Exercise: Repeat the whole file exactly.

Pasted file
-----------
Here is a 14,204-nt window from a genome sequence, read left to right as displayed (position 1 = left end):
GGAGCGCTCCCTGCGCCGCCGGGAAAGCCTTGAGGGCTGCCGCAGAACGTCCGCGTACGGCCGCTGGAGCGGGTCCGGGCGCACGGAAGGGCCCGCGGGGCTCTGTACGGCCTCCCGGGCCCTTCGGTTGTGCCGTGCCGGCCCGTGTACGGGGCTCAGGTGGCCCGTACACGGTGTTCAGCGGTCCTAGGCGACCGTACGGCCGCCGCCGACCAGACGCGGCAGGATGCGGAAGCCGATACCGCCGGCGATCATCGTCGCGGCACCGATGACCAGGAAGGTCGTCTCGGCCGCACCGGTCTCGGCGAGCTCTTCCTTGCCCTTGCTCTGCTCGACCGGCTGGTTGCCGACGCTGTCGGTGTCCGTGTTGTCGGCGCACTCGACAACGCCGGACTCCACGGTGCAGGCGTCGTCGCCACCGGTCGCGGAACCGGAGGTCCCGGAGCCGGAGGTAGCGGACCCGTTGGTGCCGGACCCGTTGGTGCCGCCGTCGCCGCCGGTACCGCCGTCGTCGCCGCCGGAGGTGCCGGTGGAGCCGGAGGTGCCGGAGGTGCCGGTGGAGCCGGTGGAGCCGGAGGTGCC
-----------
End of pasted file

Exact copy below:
Here is a 14,204-nt window from a genome sequence, read left to right as displayed (position 1 = left end):
GGAGCGCTCCCTGCGCCGCCGGGAAAGCCTTGAGGGCTGCCGCAGAACGTCCGCGTACGGCCGCTGGAGCGGGTCCGGGCGCACGGAAGGGCCCGCGGGGCTCTGTACGGCCTCCCGGGCCCTTCGGTTGTGCCGTGCCGGCCCGTGTACGGGGCTCAGGTGGCCCGTACACGGTGTTCAGCGGTCCTAGGCGACCGTACGGCCGCCGCCGACCAGACGCGGCAGGATGCGGAAGCCGATACCGCCGGCGATCATCGTCGCGGCACCGATGACCAGGAAGGTCGTCTCGGCCGCACCGGTCTCGGCGAGCTCTTCCTTGCCCTTGCTCTGCTCGACCGGCTGGTTGCCGACGCTGTCGGTGTCCGTGTTGTCGGCGCACTCGACAACGCCGGACTCCACGGTGCAGGCGTCGTCGCCACCGGTCGCGGAACCGGAGGTCCCGGAGCCGGAGGTAGCGGACCCGTTGGTGCCGGACCCGTTGGTGCCGCCGTCGCCGCCGGTACCGCCGTCGTCGCCGCCGGAGGTGCCGGTGGAGCCGGAGGTGCCGGAGGTGCCGGTGGAGCCGGTGGAGCCGGAGGTGCC